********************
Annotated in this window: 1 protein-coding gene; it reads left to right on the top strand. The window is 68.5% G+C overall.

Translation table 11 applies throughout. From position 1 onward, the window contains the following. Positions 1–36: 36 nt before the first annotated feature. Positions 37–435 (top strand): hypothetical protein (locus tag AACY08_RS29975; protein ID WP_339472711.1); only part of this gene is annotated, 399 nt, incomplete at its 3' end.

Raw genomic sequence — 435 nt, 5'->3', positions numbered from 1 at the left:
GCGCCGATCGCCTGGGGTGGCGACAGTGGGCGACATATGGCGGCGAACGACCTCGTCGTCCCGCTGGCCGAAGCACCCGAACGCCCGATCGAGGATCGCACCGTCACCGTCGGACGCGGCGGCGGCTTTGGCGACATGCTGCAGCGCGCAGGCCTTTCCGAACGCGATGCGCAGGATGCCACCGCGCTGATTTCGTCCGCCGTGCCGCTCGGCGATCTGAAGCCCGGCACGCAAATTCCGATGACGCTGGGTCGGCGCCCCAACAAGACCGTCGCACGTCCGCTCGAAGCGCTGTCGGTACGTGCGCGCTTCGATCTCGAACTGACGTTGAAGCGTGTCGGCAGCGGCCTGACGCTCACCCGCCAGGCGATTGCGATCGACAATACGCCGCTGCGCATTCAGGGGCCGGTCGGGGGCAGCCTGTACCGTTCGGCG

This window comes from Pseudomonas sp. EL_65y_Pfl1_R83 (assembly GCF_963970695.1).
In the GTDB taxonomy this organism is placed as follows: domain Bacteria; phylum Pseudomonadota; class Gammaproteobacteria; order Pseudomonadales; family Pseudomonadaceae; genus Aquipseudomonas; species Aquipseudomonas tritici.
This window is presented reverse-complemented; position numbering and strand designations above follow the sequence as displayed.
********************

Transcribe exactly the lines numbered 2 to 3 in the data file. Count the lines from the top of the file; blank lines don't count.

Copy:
Translation table 11 applies throughout. From position 1 onward, the window contains the following. Positions 1–36: 36 nt before the first annotated feature. Positions 37–435 (top strand): hypothetical protein (locus tag AACY08_RS29975; protein ID WP_339472711.1); only part of this gene is annotated, 399 nt, incomplete at its 3' end.

Raw genomic sequence — 435 nt, 5'->3', positions numbered from 1 at the left: